Shouldn't everybody be able to?

AVLON: Yes.

BERMAN: All right.

Coming up, we're going to talk about a group of people who were very supportive of the president and his campaign but are now questioning one of his big moves. What farmers are saying about the president's trade policies -- policies that are hitting them in the wallet. Stick around.

(COMMERCIAL BREAK)

[07:46:59] AVLON: Iowa farmers say that steep tariffs on soybeans and pork products are taking a toll on their bottom line. Can they afford to remain loyal to the president, given his stiff trade policies?

CNN's Nick Watt where the rubber meets the road in central Iowa.

(BEGIN VIDEOTAPE)

NICK WATT, CNN NATIONAL CORRESPONDENT (voice-over): Dark clouds over an Iowan soybean field, there just might be a metaphor in that.

BRIAN SAMPSON, SOYBEAN FARMER: I'm worried some. I'm concerned.

WATT: What about Iowan hog farmers?

AL WULFEKUHLE, HOG FARMER: It's anxious times. Yes, no doubt about it.

WATT: Because in April, China slapped an extra 25 percent tariff on imports of American pork.

WULFEKUHLE: The pigs, you're probably talking a $200 million to $300 million impact already.

WATT: That's just Iowa.

Now, China threatens something similar on soybeans. The two largest economies on earth locked in a trade war largely over intellectual property and the tech industry.

WULFEKUHLE: We get punished -- we, as agriculture, so to speak. That was a good one.

WATT: Iowa gets hit hard. One of the country's top soybean producers and the top pork producer.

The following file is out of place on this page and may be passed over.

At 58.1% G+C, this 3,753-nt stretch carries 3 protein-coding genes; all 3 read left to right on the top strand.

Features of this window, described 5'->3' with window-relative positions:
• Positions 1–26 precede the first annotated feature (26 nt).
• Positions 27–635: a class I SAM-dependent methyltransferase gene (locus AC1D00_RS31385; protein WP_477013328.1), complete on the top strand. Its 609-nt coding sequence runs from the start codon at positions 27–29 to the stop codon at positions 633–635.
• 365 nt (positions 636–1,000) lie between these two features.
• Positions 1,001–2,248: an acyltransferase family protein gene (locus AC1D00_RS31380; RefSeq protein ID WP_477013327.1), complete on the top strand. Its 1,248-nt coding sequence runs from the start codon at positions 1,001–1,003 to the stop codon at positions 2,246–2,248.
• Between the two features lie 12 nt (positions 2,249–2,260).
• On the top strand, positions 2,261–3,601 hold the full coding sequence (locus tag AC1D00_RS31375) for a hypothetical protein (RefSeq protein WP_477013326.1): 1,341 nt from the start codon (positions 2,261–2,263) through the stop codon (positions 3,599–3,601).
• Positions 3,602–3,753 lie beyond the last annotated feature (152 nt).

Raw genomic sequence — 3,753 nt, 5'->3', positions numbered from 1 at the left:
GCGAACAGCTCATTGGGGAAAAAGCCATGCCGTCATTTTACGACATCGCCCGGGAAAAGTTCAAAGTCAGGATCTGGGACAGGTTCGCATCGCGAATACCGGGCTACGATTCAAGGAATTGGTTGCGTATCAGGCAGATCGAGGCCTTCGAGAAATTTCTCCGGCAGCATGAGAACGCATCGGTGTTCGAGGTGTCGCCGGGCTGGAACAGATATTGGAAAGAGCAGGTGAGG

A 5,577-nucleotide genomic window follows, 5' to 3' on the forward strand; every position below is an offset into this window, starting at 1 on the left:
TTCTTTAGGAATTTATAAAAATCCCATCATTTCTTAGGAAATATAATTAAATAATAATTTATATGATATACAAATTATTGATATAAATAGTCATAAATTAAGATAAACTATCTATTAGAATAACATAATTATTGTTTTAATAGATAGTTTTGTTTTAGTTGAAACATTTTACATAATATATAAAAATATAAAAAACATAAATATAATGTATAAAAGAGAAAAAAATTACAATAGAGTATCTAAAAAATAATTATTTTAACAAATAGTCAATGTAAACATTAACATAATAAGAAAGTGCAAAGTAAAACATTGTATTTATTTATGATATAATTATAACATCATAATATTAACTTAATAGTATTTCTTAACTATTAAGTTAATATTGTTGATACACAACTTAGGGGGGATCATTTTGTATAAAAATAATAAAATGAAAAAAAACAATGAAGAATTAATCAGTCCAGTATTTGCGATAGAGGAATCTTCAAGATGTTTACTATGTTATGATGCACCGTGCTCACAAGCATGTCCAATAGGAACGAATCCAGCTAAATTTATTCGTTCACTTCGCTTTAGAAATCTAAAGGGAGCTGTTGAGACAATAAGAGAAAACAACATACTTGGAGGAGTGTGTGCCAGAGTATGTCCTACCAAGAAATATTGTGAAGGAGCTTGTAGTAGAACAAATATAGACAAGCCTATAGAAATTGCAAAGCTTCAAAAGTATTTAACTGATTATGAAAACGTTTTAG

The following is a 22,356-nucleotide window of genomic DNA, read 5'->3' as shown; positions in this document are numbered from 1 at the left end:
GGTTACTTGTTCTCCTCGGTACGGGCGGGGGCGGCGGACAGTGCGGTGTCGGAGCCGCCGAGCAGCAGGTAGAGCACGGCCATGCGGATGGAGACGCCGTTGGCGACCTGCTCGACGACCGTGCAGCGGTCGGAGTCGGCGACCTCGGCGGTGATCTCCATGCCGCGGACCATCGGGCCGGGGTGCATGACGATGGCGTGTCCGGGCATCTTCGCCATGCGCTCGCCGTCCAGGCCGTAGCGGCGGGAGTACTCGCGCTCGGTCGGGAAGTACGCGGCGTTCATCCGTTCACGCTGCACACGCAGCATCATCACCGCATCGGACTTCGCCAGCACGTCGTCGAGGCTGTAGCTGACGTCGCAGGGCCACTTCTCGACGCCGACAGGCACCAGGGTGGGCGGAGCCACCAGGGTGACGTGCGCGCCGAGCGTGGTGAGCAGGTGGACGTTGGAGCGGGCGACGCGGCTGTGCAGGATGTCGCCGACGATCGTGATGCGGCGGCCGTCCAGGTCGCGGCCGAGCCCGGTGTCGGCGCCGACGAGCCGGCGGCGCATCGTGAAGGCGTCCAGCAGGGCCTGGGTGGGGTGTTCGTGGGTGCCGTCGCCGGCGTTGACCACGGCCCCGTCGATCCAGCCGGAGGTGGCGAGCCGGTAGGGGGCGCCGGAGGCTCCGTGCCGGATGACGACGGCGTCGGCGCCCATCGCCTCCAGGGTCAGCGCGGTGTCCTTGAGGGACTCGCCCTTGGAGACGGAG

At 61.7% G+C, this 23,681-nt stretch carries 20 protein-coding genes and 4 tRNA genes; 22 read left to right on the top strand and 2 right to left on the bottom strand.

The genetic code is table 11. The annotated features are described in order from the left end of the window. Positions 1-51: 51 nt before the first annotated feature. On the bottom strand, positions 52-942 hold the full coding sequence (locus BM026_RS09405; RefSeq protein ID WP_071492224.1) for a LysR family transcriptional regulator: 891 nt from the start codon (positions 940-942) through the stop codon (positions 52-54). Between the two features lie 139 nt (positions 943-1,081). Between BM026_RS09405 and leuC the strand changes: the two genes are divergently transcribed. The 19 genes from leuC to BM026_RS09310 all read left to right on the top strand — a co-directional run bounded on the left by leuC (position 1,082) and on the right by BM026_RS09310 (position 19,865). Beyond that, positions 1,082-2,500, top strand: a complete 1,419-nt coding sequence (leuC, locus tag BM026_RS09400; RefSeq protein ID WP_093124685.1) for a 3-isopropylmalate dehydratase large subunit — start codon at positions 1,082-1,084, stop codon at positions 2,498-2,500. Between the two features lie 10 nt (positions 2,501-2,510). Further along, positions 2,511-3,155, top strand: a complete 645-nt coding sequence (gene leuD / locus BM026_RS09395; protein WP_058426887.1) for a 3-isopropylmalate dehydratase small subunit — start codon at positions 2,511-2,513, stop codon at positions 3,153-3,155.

WATT (on camera): Did you vote for President Trump? SAMPSON: Yes, I did.

WATT: You voted for President Trump?

WULFEKUHLE: Yes, I did.

DONALD TRUMP, PRESIDENT OF THE UNITED STATES: I have to come to Iowa --

WATT (voice-over): But his tariff-laden trade policies might now hit his base hard.

Chinese motives are failed but Mexico now blatantly targeting tariffs at states like Iowa that voted Trump, slapping 10 percent on pork.

Iowan Congressman Rod Blum now among the most vulnerable incumbent Republicans in the midterms.

WULFEKUHLE: We'll get more vocal as it gets more painful, but we're going to try to be patriotic.

WATT: So, is there a point when Iowan farmers abandon Trump?

SAMPSON: Yes, there is a point.

WATT (on camera): There is a point?

SAMPSON: Yes.

WATT: And where is that point?

SAMPSON: Gosh, I wish I knew. I wish I knew. We might be there.

WATT (voice-over): The president has pledged to help farmers. The details remain unclear.

WULFEKUHLE: A lot of the stuff he's done is good. Right now, with the trade negotiations going on, ask me in six months because it's painful right now.